Stravinsky’s music cannot quite be described as melodic, but it is certainly interesting and evocative. Music Director Richard Gill conducts Orchestra Victoria in a well-controlled, skillful performance of the challenging score. The wide-open pit of the Playhouse allows the full texture and intricacy of the music to be heard, even if the horns and bassoons occasionally threaten to overpower the singers.
Of particular beauty is the poetic libretto, penned by W.H Auden and his life partner Chester Kallman. Sung in English, carefully edited surtitles enhance the clarity by capturing the majority of the elegant phrases. Diction is clear throughout, with recitative particularly easy to follow.
The intriguing scenario, based on a series of eight canvases by 18th century artist William Hogarth, follows the progress of Tom Rakewell (Benjamin Namdarian) as he is tempted the Mephistophelian Nick Shadow (Andrew Collis). Rakewell abandons his true love Anne Trulove (Tiffany Speight) as he gives into a series of temptations, each fraught with increasingly unpleasant consequences.
Interest is maintained well enough due to the short scenes and colourful characters, but ultimately the journey is more of a ramble than a compelling narrative. The sure hand of Director John Bell is seen in the clear storytelling, creative characterisation and terrific blocking that far transcends the ‘stand and sing’ simplicity often seen at bigger opera companies. Strong support has come from Choreographer and Assistant Director Steven Heathcote, who has created a fascinating vocabulary of movement for the ensemble in particular.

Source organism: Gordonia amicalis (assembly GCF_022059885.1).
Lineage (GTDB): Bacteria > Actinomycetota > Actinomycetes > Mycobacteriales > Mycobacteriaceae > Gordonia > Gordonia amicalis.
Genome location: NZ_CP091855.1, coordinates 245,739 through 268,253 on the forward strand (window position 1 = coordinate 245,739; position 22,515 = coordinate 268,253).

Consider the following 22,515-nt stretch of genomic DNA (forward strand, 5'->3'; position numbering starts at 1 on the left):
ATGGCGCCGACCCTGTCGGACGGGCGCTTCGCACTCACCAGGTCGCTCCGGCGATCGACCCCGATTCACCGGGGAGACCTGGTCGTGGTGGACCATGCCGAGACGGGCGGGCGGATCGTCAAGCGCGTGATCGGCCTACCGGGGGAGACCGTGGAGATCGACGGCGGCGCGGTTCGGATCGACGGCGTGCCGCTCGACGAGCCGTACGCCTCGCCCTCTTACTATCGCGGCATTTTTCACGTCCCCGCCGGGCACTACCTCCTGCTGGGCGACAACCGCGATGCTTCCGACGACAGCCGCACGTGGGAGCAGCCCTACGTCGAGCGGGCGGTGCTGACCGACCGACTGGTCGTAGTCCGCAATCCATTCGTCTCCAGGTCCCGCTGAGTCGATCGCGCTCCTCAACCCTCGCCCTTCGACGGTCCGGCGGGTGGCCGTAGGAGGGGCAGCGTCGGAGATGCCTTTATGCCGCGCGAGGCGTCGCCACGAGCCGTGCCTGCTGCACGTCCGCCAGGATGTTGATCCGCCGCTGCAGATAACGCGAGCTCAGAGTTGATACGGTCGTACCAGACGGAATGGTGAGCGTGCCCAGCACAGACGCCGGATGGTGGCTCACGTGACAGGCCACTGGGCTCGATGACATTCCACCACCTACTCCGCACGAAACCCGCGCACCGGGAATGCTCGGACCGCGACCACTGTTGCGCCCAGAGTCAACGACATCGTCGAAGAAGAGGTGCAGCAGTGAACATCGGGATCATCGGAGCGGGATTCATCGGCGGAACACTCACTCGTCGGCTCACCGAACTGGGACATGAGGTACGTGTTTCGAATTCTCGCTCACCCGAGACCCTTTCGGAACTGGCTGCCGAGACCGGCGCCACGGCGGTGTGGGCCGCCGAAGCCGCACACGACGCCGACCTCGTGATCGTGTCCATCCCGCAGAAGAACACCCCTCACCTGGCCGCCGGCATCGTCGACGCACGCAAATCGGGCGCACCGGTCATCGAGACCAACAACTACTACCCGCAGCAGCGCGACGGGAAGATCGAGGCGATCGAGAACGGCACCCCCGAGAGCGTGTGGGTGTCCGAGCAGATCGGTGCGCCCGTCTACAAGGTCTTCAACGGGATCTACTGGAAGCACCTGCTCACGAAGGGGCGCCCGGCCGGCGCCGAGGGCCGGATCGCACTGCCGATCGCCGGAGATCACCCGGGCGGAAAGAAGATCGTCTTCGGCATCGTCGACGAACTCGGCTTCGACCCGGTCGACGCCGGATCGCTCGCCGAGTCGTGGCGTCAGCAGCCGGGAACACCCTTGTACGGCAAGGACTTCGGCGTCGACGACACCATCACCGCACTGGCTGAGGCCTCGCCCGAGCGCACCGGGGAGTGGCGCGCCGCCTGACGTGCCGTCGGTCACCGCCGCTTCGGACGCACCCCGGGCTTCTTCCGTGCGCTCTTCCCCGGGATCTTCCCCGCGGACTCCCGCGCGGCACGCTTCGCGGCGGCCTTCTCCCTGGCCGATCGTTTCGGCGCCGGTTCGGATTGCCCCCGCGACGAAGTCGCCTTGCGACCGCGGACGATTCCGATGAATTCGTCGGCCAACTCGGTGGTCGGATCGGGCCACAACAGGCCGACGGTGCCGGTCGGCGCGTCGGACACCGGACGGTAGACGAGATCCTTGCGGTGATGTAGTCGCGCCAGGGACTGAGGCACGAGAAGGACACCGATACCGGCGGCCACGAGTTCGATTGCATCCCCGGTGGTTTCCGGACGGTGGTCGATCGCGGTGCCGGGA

Namdarian is enormously likeable, even though you want to shake his character for the lusty and avaricious choices he makes. His fine tenor voice will only improve in strength and volume as he grows a little older. Speight is reliably golden voiced and supremely poised. Her extended aria “No word from Tom” is absolutely superb. As gorgeous as Speight is, the pair are, however, not overly well matched physically, with the slight, youthful Namdarian looking more like Anne’s son than lover, especially in their final scene at the asylum.
In fine form, Collis sings with focus and vigour. Jonathon Bode is a lascivious Mother Goose and adopts an unusually strong Australian accent as Sellem, the Auctioneer. Roxanne Hislop is a wonderful Baba the Turk, ill-chosen wife of Rakewell. Even with full beard and moustache, Hislop’s radiant beauty shines through, and her soprano voice is as delightful as ever.
Designer Leon Krasenstein sets the action of the multiple scenes on a marble floor and backdrop, the relative simplicity of the scenic design deliberately offset by the extravagantly coloured costumes. Clever use is made of a multitude of checkered fabrics that create a dissonant but eye-catching clash. Baba’s citrus circus dress and carriage are especially impressive.
Hearty congratulations go to the hard working ensemble, who not only sing with power and clear diction but also act with individuality, move with style and even carry props and scenery when required.
A production that has plenty to admire, Victorian Opera should be rightfully proud of all they have achieved here.
The Rake’s Progress plays at Playhouse, the Arts Centre until 27 March 2012.
Photos: Jeff Busby, used by express permission of Victorian Opera.